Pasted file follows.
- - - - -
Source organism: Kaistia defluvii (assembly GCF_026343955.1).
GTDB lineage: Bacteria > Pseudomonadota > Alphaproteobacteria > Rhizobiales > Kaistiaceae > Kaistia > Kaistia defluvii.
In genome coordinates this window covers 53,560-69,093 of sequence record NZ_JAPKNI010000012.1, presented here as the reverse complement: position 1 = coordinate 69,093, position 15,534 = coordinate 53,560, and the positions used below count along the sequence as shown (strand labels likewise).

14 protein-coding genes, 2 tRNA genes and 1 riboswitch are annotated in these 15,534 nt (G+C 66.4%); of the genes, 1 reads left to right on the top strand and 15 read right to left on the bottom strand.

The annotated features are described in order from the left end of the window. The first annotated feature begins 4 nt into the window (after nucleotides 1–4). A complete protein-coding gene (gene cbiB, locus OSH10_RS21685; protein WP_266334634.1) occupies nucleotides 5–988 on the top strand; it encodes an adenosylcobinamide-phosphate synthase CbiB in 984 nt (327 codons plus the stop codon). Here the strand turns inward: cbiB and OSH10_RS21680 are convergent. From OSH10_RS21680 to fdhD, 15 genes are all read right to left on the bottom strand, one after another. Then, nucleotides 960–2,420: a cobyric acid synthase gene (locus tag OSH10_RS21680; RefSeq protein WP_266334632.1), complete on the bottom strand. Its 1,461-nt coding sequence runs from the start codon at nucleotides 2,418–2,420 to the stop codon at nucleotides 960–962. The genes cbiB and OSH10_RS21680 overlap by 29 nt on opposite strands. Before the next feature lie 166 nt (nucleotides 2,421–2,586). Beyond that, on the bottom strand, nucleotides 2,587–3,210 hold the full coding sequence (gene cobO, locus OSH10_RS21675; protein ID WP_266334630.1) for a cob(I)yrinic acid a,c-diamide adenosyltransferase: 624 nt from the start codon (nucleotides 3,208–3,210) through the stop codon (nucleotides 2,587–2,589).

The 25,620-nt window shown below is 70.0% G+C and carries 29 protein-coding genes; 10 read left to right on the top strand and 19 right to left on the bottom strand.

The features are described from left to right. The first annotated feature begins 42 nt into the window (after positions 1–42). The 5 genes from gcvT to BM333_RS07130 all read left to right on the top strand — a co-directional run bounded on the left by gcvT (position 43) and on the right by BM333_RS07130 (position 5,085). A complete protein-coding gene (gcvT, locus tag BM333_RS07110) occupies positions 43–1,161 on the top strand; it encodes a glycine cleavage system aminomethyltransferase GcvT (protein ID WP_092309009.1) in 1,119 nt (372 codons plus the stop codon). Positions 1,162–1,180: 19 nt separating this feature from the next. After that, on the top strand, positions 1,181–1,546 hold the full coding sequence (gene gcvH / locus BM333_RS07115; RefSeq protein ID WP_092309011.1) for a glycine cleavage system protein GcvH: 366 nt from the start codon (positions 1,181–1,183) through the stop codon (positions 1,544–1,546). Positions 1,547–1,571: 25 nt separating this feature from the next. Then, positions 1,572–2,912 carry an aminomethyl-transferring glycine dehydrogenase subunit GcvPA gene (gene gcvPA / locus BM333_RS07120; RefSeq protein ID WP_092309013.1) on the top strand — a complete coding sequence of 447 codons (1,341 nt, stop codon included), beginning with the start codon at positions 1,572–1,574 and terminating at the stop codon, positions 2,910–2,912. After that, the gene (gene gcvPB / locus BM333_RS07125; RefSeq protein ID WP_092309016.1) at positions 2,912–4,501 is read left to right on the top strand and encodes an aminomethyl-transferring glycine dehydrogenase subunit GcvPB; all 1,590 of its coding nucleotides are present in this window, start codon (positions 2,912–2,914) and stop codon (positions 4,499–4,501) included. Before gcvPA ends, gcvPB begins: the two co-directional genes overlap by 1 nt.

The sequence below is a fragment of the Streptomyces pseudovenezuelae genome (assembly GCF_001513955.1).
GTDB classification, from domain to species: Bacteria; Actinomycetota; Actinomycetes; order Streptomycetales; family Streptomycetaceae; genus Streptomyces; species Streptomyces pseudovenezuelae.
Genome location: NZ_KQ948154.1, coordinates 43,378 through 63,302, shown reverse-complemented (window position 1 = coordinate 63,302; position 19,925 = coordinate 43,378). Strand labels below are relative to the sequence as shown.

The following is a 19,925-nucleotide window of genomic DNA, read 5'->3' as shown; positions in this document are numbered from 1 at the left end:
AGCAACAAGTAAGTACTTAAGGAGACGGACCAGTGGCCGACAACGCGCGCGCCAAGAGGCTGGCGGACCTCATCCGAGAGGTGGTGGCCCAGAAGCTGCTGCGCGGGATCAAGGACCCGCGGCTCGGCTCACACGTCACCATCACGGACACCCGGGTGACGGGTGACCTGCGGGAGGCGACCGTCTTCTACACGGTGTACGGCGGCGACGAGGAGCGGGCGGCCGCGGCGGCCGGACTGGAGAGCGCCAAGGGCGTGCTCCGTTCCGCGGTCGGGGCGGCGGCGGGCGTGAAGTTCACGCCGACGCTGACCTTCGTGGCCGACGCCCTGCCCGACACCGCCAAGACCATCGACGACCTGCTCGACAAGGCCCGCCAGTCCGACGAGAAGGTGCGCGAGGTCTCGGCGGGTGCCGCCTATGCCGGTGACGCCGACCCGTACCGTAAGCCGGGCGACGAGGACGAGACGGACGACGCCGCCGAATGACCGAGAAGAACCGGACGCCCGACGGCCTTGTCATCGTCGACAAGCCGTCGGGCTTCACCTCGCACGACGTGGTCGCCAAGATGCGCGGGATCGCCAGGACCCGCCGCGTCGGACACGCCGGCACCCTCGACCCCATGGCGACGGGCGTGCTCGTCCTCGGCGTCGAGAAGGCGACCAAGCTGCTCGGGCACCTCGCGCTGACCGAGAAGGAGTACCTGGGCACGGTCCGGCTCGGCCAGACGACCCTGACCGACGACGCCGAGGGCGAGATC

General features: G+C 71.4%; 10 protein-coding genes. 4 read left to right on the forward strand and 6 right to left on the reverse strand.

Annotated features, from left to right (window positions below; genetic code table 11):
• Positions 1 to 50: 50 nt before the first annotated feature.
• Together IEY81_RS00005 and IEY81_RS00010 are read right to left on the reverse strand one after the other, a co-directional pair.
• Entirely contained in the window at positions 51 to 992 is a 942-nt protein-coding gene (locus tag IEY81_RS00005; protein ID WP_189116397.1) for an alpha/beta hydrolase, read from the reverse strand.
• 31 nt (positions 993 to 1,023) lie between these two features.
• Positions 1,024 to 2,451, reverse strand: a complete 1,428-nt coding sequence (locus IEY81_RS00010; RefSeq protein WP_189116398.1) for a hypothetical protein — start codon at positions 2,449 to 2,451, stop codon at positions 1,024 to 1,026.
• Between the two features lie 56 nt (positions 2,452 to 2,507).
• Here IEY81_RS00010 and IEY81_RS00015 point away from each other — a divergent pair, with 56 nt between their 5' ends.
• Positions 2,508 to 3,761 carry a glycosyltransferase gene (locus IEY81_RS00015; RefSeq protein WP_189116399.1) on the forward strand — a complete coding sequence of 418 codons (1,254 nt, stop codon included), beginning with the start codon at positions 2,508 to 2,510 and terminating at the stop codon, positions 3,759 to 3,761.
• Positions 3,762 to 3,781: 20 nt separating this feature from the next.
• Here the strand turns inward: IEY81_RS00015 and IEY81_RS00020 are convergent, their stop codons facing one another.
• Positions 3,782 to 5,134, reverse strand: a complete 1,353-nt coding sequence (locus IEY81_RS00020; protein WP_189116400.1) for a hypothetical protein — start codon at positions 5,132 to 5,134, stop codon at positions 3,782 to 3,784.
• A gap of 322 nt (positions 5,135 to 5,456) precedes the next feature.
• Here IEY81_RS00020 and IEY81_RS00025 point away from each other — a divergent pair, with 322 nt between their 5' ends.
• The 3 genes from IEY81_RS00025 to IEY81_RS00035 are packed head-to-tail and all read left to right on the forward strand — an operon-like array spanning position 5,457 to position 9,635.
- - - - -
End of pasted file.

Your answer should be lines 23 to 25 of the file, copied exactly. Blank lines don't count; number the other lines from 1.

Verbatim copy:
• Positions 3,762 to 3,781: 20 nt separating this feature from the next.
• Here the strand turns inward: IEY81_RS00015 and IEY81_RS00020 are convergent, their stop codons facing one another.
• Positions 3,782 to 5,134, reverse strand: a complete 1,353-nt coding sequence (locus IEY81_RS00020; protein WP_189116400.1) for a hypothetical protein — start codon at positions 5,132 to 5,134, stop codon at positions 3,782 to 3,784.